Under the tutelage of Antonio Conte, Inter started the season as one of the top sides capable of giving Juventus a tough run for the Serie A this time around. Quite frankly, Inter have lived up to those expectations and have followed Juventus tail to tail in the Serie A standings. However, one advantage or rather a strong point the Nerazzurri had at the start of the season was their impenetrable defence. One which has taken a major downgrade since then and has seen Inter drop points or scramble for them in search of a win.
Diego Godin’s move to Inter was one that looked destined to be positive and rightly so it has been just that – so far. As at gameweek five of the season, Inter had the best defensive record not just in the Serie A but in Europe’s top five leagues at large.
After Inter’s 1-0 win to Lazio back in September, that result meant the Nerazzurri had kept a clean sheet in all their games so far bar one match against Cagliari. That tally of four clean sheets at the time was also the best of any side in Europe’s top five leagues.
Switch back to November where Inter blew a 2-0 goal lead and conceded three goals within 45 minutes. A poor defensive run that has seen Conte’s men with only one clean sheet in their last ten outings in all competitions (Skysports).
The Nerazzurri’s defence started to show its weaknesses following their 2-1 defeat to Barcelona at the Camp Nou last month. Before that game they had only conceded three goals in seven games, but since then they have conceded 13 goals in eight games (via Skysports).
The defensive trio of Diego Godin, Stefan de Vrij and Milan Skriniar started this season well, but a busy schedule and lack of exciting alternatives – only Alessandro Bastoni – have seen the Nerazzurri concede 39 shots on goal since October, an average of 4.8 per game. At the start of the season in August and September, the club only conceded 21 shots on goal, an average of 3 per game as per Whoscored.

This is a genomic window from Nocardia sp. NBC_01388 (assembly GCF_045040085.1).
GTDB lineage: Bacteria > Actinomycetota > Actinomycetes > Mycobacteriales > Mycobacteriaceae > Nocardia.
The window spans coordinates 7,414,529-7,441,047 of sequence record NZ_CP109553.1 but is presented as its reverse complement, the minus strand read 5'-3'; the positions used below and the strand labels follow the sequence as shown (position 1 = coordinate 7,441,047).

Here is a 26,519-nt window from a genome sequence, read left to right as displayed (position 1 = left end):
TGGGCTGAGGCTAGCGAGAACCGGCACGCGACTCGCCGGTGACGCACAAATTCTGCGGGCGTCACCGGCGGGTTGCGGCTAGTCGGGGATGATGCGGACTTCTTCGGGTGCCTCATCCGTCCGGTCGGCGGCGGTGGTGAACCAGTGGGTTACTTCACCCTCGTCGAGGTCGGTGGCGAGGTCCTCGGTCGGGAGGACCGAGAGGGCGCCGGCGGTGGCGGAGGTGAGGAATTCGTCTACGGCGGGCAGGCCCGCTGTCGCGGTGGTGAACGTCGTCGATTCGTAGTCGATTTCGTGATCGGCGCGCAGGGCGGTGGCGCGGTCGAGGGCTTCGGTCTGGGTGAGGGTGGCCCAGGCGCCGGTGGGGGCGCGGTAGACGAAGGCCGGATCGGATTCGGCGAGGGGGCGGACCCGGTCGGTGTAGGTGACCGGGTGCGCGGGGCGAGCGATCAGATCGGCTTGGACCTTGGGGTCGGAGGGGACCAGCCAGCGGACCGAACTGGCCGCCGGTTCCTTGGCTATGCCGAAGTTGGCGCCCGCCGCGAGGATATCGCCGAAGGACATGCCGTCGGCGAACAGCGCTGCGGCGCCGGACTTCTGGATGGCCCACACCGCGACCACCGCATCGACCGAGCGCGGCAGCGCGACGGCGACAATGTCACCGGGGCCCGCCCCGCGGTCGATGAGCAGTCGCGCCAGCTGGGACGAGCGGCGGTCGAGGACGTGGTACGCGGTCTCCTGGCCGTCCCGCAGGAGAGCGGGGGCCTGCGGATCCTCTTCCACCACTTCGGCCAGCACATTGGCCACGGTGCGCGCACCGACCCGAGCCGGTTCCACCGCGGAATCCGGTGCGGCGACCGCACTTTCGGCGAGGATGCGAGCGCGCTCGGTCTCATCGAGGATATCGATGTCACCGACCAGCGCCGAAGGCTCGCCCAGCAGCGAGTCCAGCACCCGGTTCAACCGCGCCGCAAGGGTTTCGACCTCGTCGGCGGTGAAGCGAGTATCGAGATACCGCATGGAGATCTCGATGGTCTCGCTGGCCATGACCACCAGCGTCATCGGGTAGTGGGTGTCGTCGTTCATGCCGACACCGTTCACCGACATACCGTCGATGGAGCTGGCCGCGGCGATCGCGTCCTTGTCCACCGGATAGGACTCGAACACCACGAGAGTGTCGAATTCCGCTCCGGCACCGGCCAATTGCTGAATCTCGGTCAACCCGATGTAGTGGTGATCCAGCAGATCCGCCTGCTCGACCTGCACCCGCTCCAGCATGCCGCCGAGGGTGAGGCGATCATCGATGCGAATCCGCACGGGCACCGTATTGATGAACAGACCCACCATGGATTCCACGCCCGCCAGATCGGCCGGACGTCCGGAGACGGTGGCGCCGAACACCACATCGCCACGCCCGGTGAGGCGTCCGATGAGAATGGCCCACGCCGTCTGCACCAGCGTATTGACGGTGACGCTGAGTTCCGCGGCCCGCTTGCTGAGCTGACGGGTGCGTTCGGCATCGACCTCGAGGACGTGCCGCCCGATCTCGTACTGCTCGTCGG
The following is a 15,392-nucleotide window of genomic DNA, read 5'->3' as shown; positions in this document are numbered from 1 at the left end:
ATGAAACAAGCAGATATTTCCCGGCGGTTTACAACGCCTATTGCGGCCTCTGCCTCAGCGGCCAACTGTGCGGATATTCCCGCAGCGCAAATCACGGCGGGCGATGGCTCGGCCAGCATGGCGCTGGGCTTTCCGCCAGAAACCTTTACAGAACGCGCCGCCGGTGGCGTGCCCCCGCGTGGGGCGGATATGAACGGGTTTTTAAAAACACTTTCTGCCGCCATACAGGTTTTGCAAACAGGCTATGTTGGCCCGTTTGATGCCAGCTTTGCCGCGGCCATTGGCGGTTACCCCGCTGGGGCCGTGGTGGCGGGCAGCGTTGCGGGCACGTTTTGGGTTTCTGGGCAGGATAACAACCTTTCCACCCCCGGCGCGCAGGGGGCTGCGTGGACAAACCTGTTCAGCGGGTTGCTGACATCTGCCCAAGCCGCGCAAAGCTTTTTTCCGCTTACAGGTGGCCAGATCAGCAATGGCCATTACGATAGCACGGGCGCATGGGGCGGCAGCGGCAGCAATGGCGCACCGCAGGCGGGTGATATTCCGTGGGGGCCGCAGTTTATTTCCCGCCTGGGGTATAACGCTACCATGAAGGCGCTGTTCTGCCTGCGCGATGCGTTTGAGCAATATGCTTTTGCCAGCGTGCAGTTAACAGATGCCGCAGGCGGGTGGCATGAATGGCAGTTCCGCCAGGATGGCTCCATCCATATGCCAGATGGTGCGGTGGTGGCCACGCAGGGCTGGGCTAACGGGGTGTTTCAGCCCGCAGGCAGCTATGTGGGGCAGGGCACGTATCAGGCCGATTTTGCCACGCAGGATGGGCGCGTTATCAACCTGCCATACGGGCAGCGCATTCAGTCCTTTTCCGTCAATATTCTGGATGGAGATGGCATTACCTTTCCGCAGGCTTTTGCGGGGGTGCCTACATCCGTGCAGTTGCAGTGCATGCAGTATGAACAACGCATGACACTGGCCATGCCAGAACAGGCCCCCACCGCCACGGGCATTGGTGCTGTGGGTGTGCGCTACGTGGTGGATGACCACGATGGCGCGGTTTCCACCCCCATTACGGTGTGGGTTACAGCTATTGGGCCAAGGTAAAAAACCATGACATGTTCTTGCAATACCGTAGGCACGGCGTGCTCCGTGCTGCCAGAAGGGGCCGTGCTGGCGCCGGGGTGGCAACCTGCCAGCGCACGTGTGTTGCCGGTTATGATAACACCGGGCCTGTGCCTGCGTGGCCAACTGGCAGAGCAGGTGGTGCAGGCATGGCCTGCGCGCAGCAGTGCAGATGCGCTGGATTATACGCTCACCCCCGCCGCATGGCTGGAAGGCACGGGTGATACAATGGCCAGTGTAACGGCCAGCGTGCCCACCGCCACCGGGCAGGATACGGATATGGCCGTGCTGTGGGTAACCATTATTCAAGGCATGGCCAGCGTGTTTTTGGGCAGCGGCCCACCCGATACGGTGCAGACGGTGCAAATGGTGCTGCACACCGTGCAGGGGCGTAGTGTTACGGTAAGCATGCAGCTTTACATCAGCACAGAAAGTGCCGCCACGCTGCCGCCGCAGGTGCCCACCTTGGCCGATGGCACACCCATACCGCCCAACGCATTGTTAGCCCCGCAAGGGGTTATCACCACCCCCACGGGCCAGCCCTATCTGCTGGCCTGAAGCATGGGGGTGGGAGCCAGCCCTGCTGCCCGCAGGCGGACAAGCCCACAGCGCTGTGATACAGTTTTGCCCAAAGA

Inter coach Antonio Conte gave an explanation for the devolution of the defence.
“It’s better for us when we’re high up the field and building play. Let’s not forget that the team has scored more than 30 goals, we’ve scored a few more than the average.”
“There’s work to be done and we’ll try to get back to rejoicing for a zero in terms of goals conceded. In this, as I always say, we attack as eleven because the goalkeeper is also essential and even in the defensive phase this issue affects the entire team. You can’t put specific blame on a sector. The whole team needs to improve.”
What could be the reason for the sudden cracks in defence?
It’s more than obvious Inter’s problems now seem to be more psychological than tactical or a matter of quality on the pitch. For Inter’s backline, the three main names have remained Diego Godin, Stefan de Vrij and Milan Skriniar, except on few occasions where Bastoni has come in for one of De Vrij or Godin. Meaning the same personnel that oversaw Inter’s initial brilliant run (in defence) are still the same names now and it appears to be brewing from a lack of concentration or too much distraction if you’ll prefer to call it.
At the beginning stages, clearly the title talk was quite flattering to most of the Inter squad but the continued close chase with Juventus at the top has seen many lay even more emphasis on Inter winning the Serie A and it’s obvious the team is cracking from all the pressure.
The 3-2 loss to Dortmund was a fixture that compounded Inter’s fragile mentality – one that saw Conte rage about lack of players with “title-winning experience”.
In actual fact, 12 goals conceded in 12 Serie A games is not exactly room for much worry but based on the standards we saw at the start of the season, there seems to have been a decline in the Inter defence. Despite all their good efforts, 10th place Verona have now conceded only 11 goals so far and remain the side with the least goals conceded in the Serie A (Skysports).
Conte must find a way to instil that solidarity and consistency back into the Inter defence. On a team level, the squad should probably forget about the title at large but take each fixture as it comes, aim for the win and see where they are at the end of the season. The Nerazzurri still have it all to do in the Serie A race but if Conte and his men are to stand any chance against a stubborn Juventus side, the number one rule is consistency or they might just be their own worst enemy in the title race.